(IANS) British clinicians have reported a surge in cases of extreme tic disorder — a sudden upsurge of physical and vocal convulsions — among teenagers, particularly girls, the media reported.
UK’s National Health Service describes tics as fast, repetitive muscle movements that result in sudden and difficult-to-control body jolts or involuntary sounds. Common examples include blinking, grimacing, sudden jerks, and repetitive sounds or phrases.
However, in the wake of the pandemic, a new kind of tic disorder is being reported that is far more extreme with convulsions, self-hitting, the Daily Mail reported.
According to experts, the condition could be a result of the psychological pressures of lockdown, with pandemic fear and climate change causing susceptible young people to ‘catch’ tics from social media influencers who expose their own symptoms online.
“We have at least doubled our referral rate for tics in the past few months, with more than 70 young girls being sent for professional help. It is a very concerning number,” Dr Tammy Hedderly, a consultant paediatric neurologist at the Evelina London NHS Children’s Hospital, was quoted as saying to Good Health.
As well as appearing more in girls — and in a later age group than normally seen — the new tic condition’s symptoms are markedly different, she said.
“Normally tics have a gradual onset, but the new ones appear suddenly. These patients are typically presenting from the age of 13 to 15 with florid attacks that appear overnight.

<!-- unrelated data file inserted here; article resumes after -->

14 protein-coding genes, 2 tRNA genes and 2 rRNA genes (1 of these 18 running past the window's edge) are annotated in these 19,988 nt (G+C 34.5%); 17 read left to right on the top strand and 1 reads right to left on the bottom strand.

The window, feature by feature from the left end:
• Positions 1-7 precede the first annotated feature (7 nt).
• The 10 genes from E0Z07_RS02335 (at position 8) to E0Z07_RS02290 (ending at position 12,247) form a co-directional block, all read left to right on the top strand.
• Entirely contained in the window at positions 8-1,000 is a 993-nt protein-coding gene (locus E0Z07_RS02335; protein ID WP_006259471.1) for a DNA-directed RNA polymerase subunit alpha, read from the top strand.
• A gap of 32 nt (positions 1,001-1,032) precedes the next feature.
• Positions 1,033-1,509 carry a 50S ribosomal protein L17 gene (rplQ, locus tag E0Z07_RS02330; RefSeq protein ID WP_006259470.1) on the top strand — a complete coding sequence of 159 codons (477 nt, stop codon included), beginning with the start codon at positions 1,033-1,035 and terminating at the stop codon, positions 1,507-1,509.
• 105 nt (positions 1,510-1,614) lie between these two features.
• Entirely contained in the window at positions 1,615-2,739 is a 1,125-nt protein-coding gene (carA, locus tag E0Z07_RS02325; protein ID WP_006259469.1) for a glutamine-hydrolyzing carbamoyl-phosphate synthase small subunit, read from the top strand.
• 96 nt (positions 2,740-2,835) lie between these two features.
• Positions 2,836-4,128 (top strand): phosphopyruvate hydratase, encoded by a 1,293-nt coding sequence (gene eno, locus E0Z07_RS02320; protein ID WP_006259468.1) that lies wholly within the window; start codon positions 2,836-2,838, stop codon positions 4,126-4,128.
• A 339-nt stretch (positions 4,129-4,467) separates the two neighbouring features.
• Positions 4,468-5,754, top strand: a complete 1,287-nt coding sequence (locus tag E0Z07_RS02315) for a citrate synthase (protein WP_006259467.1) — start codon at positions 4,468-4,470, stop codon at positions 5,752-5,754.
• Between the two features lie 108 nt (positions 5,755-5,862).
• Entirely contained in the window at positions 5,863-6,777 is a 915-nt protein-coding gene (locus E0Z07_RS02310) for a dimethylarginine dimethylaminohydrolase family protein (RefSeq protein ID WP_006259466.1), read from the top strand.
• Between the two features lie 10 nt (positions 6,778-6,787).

“And instead of being face and eye tics (such as twitching and eye rolling) they are full-body flailing movements and sometimes sudden-onset vocal tics, repetitive words and noises,” Hedderly noted.
German psychiatrists, last month, claimed that teenagers are catching tics from social media sites such as TikTok and Instagram, where they watch influencers with Tourette’s syndrome — a disorder characterised by extreme tics and which, in rare cases, involves offensive or obscene utterances.
The theory is that young viewers then become compelled to mimic the physical and vocal convulsions they watch, the report said.
The phenomenon should be labelled a ‘mass social media-induced illness’, said Kirsten Müller-Vahl, a professor of psychiatry at Hannover Medical School, in the journal Brain.
However, Hedderly believes there are multiple reasons for these tics emerging, which according to her includes underlying predispositions that in some cases are set off by watching influencers with Tourette’s; the unprecedented pressures of lockdown — stress and anxiety.